Thursday 29 September 2016

Steve Dempsey: 'For Tweets a jolly good fellow - and so say all of us...'

Published 27/03/2016 | 02:30

‘Plenty of others are getting in on this act.
Facebook’s at it: BBC’s Match of the Day used Facebook live video to reveal the order the day’s matches would be shown in November — and the live video gained 1.3 million views...’ Photo: BBC
‘Plenty of others are getting in on this act. Facebook’s at it: BBC’s Match of the Day used Facebook live video to reveal the order the day’s matches would be shown in November — and the live video gained 1.3 million views...’ Photo: BBC

Ten years and six days ago, the first tweet was sent. "Just setting up my twttr" wrote co-founder Jack Dorsey at 8.50pm on March 21, 2006. Remember, vowels weren't cool back then.

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In the last 10 years, vowels have come back into fashion and Twitter has grown to 320 million monthly active users who post 183 billion tweets a year. But the company has endured mixed fortunes since going public, mostly due to relatively sluggish growth in users and uncertainty about monetisation.

Twitter had year-on-year revenue growth of 48pc in Q4 of 2015 - but still reported a net loss of $90m. But the company now has 130,000 advertisers. Despite flat user base growth, it's still an intriguing online platform for marketers.

For many, the sponsored tweet is the most prominent example of advertising on Twitter. But the company has other promoted products, like app install ads and auto-playing promoted videos. These are fairly unsubtle display formats. They do offer engagement rates of 2pc to 4pc, which ain't bad. But it's not going to set the world alight.

Twitter started making waves a few years back in the area of real-time marketing. It was doing its damnedest to become the TV's little brother and carve off a slice of TV's ad spend for itself. The social network has been working with Kantar in the UK and Nielsen in the US to offer advertisers a metric for how well a show is doing on social channels. And it has invested in businesses like Mesagraph, SecondSync and Bluefin Labs, all of which offer greater insight into the effect TV programming is having on social media.

So how have brands responded? Most famously, Oreo's pounced during a power cut in the Superbowl, reminding viewers they could still eat Oreos in the dark. Adland went a bit overboard in its praise for the tweet, but it was one of the first instances where a brand connected with consumers at scale around a cultural event.

Twitter recently published research that found people who used Twitter while watching a TV programme - whether actively Tweeting or just following along - were 62pc more likely to recall the brands that advertised during the programme over people not on Twitter. So it's no surprise that the company has created tools to help marketers plan for the big events.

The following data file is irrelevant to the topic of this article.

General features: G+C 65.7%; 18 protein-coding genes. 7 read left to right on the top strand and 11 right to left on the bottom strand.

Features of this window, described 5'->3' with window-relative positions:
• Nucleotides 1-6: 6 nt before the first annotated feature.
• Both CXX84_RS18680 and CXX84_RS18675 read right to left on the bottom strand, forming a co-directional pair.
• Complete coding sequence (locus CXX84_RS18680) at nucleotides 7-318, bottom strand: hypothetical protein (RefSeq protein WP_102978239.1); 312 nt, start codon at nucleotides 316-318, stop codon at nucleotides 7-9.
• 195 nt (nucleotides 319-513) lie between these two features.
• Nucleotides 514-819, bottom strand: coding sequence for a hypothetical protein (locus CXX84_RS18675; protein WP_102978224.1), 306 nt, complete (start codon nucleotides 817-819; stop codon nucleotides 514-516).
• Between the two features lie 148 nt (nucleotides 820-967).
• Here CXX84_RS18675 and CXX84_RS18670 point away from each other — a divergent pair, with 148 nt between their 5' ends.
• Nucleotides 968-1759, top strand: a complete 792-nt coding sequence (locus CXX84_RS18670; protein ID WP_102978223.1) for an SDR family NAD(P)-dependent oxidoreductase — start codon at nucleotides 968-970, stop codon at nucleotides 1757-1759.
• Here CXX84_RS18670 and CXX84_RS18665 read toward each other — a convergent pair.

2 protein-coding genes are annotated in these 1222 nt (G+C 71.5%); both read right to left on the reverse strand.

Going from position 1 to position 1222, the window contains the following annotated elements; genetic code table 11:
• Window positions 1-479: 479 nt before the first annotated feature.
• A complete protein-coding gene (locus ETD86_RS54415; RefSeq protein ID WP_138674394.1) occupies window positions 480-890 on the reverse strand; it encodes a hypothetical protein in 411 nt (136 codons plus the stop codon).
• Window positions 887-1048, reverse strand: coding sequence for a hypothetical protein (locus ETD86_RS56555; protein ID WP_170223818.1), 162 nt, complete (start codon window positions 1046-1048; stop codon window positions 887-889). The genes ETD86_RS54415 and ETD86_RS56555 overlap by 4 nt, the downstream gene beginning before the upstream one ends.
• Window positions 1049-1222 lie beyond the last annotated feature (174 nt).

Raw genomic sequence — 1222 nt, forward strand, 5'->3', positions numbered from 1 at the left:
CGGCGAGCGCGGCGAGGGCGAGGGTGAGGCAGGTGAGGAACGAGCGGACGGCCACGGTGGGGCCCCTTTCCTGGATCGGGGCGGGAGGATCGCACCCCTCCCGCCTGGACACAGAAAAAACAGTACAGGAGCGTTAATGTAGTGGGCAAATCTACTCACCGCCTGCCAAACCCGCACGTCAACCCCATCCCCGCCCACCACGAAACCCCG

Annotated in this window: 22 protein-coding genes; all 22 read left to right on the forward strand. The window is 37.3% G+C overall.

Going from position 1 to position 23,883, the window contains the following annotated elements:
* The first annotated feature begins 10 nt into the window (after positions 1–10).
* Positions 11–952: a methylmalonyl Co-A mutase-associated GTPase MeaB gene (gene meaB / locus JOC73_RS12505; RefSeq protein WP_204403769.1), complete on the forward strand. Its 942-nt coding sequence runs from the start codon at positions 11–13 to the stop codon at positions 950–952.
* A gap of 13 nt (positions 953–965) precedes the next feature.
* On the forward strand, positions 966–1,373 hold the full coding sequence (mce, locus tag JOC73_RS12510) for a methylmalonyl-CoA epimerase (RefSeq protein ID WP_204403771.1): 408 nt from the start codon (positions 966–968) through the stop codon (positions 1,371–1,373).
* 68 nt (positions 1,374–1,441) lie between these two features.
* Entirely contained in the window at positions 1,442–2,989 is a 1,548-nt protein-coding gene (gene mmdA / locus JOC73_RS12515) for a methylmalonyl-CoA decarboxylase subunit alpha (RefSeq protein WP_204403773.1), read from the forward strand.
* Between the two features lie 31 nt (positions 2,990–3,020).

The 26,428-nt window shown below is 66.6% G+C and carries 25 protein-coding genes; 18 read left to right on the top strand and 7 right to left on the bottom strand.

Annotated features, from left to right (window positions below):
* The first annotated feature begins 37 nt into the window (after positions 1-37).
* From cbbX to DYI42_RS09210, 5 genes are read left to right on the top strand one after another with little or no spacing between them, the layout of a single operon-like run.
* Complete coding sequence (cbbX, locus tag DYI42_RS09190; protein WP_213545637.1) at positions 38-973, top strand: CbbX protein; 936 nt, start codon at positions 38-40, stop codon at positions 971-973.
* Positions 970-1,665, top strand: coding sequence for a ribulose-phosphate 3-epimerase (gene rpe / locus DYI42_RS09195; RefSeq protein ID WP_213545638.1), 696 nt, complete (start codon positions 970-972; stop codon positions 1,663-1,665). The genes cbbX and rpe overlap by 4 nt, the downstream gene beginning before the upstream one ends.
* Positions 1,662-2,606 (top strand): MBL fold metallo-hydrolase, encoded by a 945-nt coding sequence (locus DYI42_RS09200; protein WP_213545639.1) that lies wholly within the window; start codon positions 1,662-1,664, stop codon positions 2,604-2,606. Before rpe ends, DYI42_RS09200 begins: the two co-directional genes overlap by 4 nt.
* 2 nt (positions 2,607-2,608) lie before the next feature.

For example, Event Targeting allows marketers to engage with audiences around live events. The tool presents a calendar of events, offers insights into the audiences and allows marketers to create campaigns that deliver the right message to just the right users as the event unfolds. Event targeting can be combined with other key targeting types like gender, language and device, so you can reach the right segment of an event audience.

And Twitter is also betting big on live streaming video. Twitter's Periscope video app now plays automatically, offering opportunities to brands to integrate it into their marketing strategy.

Plenty of others are getting in on this act.

Facebook's at it: BBC's Match of the Day, hosted by Gary Lineker, pictured, used Facebook live video to reveal the order the day's matches would be shown in November and the live video gained 1.3 million views.

Snapchat is at it; its stories curated from user-generated content give an unparalleled sense of authenticity and immediacy. YouTube is at it, having just announced plans to launch YouTube Connect, a live streaming periscope competitor.

But none of the initiatives above are going to result in the explosion in revenues or users that Twitter needs. However, since Jack Dorsey returned as chief executive, he has shown a willingness to shake things up to drive the company forward.

Earlier this year, reports emerged that Twitter was building a platform that would allow tweets to be longer than the 140-character limit to give users more bandwidth to share their thoughts. A 10,000-character limit the same as Direct Messages was mooted. The plans were greeted with howls of protest from the purists.

These purists were similarly outraged with the arrival of an algorithmic feed, which Twitter is calling an improved timeline. They needn't have worried; it amounted to little more than an expansion of the pre-existing 'while you were away' feature and is optional.

Dorsey's plan seems to be to go back to basics and do what Twitter does best. And what it does best is reflect events back to its users as they happen.

Breaking news, sports, live TV or a live stream of a puddle (yes, Twitter made a puddle a cultural event), Twitter users rely on it to be a second screen for TV and the first screen for instant news.

"There's a whole discussion around virtual reality and augmented reality and Twitter has been augmenting reality for 10 years," Dorsey recently told Bloomberg. "You watch any game, you watch any live event, you watch any political debate, Twitter makes it more interesting, funnier, entertaining."

The challenge for marketers, regardless of their creative or technical approach, is to be interesting, funny or entertaining too.

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